“To form the character, to develop the individuality, of these young plants, it is important to leave to the child his liberty of action. There are no prohibitions in the garden, but the habit is taken of following a law, of being orderly, and of submission to an authority that is loved. In living with others, self-control is learned, and at the same time the necessity of making one's place respected. The child should learn at an early age that there can be no true liberty without law. That which satisfies him truly is organized play, and not anarchy. He demands for his happiness, without being aware of it, that he should be developed, as well as amused. It is the aim of the Kindergarten, while giving to the plays a direction, to leave a free flight to the tastes and individuality of each child, and to procure for the youngest, as well as for those who go to school, a field where they can freely and methodically develop their powers, and bring into play all the faculties of the soul."
The children pass from three to five hours a day at the Kindergarten, and they carry their plays home with them to occupy and amuse them there. Froebel seeks the co-operation of the mother in every stage of the child's progress.
The first exercises are generally in the garden, where all. unite in singing, — then scatter to their various classes and plays, or to cultivate their gardens. Here a group is engaged in one of the series of gymnastic plays for the development of the muscles, marching and striking the foot to the time of a song which indicates the movement of the pestles of an oilmill, or exercising the arms and fingers in imitating the flight of pigeons in the favorite play of the pigeon-house, acquiring, meanwhile, by active imitation of all that strikes them, habits of nice observation and of thought. The gardens are an ever new delight to the little ones. They watch the seed from its first unfolding, feeling that it is in some manner their own work, and yet that there is another Power present, to whom they are taught to look in reverence and love. Another class of older children are receiving a practical lesson in botany, learning from the flowers they have just gathered the habits and names of the various plants, as well as the analysis of the forms of vegetation, from the simplest to the most complicated. The younger members, meanwhile, arrange the leaves and flowers according to their forms and colors, of which they learn the names.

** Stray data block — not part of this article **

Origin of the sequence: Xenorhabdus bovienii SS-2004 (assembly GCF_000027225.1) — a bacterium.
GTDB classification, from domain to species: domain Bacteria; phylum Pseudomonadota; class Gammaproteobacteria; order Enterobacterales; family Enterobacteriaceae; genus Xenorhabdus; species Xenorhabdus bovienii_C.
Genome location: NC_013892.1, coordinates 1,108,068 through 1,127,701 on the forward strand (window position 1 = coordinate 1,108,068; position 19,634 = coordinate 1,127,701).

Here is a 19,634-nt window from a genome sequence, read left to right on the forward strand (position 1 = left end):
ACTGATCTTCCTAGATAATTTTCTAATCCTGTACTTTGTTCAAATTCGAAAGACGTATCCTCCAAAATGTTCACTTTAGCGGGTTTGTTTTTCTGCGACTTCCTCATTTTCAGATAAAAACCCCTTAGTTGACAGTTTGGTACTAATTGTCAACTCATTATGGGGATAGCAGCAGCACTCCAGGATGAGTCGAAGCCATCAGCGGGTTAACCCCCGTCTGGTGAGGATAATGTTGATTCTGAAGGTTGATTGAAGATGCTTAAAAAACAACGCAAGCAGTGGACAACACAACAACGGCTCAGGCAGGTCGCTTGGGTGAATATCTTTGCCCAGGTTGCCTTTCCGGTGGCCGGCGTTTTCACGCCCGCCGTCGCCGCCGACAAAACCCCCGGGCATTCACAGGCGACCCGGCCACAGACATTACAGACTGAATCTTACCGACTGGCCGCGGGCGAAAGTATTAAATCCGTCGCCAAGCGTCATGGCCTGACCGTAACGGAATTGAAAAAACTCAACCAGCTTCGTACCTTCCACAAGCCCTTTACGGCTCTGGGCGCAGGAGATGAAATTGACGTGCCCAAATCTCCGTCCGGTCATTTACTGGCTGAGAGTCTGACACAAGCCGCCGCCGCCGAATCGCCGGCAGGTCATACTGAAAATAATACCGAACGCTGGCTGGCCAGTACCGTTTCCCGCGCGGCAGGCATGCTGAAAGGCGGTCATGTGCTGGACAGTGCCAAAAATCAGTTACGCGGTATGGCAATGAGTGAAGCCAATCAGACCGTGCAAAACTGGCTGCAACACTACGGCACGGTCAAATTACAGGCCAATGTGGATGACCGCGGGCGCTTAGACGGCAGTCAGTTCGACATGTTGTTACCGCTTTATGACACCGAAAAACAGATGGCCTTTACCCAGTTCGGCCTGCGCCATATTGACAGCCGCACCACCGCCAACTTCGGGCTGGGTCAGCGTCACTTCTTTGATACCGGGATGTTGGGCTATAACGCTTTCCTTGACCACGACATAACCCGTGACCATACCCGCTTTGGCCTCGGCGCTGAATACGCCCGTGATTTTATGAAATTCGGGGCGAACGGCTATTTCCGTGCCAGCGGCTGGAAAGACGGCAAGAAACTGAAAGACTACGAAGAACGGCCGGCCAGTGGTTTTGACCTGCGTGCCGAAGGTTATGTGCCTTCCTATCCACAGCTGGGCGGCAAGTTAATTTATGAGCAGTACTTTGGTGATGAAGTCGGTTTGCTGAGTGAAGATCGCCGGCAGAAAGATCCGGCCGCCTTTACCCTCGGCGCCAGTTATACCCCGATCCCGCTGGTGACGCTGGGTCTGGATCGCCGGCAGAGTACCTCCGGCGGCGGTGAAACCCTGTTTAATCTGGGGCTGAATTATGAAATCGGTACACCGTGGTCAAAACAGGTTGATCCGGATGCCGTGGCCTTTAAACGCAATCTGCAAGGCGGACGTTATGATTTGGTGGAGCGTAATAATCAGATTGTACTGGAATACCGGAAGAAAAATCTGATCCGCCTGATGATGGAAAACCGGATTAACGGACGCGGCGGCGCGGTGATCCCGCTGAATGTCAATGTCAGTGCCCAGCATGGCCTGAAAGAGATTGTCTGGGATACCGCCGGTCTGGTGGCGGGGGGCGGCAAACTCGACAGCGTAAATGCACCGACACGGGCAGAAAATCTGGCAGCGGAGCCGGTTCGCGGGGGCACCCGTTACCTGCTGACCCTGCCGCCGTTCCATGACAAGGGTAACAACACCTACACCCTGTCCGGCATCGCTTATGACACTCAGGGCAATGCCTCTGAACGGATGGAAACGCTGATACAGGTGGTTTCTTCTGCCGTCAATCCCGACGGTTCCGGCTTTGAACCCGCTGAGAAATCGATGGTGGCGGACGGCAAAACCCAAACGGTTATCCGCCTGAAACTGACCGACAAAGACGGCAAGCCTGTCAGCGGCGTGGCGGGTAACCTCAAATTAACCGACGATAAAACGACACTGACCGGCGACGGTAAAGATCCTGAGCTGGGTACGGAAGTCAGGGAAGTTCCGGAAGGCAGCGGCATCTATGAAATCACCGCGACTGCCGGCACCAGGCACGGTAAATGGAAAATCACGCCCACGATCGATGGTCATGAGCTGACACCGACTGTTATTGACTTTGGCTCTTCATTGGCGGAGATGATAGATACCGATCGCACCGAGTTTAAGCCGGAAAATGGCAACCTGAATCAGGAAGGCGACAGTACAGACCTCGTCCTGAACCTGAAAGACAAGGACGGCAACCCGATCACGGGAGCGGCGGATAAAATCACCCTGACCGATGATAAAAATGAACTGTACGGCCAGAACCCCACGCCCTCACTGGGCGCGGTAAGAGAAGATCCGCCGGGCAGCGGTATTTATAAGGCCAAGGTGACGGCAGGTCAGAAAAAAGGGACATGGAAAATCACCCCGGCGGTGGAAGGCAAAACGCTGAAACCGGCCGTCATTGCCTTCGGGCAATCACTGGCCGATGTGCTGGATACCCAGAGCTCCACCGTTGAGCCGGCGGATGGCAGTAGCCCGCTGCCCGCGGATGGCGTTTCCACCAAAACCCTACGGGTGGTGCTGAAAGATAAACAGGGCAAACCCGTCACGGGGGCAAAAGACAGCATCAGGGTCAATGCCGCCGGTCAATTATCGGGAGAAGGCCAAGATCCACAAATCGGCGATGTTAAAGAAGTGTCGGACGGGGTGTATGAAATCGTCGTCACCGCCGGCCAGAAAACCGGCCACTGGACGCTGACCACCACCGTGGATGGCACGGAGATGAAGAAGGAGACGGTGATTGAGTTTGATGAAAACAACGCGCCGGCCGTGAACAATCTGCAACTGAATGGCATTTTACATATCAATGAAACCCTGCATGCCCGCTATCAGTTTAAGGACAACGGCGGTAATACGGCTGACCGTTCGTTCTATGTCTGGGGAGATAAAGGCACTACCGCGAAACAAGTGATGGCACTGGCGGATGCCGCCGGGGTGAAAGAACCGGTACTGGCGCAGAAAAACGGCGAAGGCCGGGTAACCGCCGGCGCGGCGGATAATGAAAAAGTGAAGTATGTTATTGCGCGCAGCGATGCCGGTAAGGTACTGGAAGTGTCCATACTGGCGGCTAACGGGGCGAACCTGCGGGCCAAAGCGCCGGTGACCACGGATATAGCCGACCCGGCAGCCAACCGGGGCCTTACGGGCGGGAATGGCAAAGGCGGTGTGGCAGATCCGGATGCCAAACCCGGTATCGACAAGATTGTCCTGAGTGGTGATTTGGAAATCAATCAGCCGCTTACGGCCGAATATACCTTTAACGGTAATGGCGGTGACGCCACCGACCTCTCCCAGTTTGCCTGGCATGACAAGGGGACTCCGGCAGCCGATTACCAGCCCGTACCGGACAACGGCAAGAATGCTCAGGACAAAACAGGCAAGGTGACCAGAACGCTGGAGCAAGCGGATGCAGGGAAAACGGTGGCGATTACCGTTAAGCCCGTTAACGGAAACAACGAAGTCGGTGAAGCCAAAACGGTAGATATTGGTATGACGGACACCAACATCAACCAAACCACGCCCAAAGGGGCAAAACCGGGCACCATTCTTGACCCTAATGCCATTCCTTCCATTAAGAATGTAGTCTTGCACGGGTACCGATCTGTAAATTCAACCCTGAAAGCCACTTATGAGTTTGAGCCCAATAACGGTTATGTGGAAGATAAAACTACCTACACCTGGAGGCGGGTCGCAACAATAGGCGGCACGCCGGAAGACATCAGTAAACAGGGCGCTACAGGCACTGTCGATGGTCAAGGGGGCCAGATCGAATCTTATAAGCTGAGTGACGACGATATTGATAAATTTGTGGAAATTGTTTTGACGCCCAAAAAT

A most interesting feature of the Kindergarten is the class of infants from two months upward, with their nurses, &c.
We quote again from Madame Marenholtz's lively description of a visit to a Kindergarten, in Hamburg we believe: —
“ Traversing the garden in another direction, we find a dozen infants from two months to two years, guarded by two mothers who accompany them, by an experienced nurse, and many young persons, from fourteen to sixteen years of age, who are passing through their novitiate, and learning to take care of and find occupation for the very young children.
“ Is it not, in fact, of the greatest importance to found establishments for those who are to have charge of infants, so often confided to the most unskilful hands, — to women without experience, and even of depraved hearts? For this reason, it is indeed urgent to make real the idea of Froebel, and give to women of all classes the necessary knowledge · how to bring up a child from its birth, and especially to exercise them before marriage in the practice of education.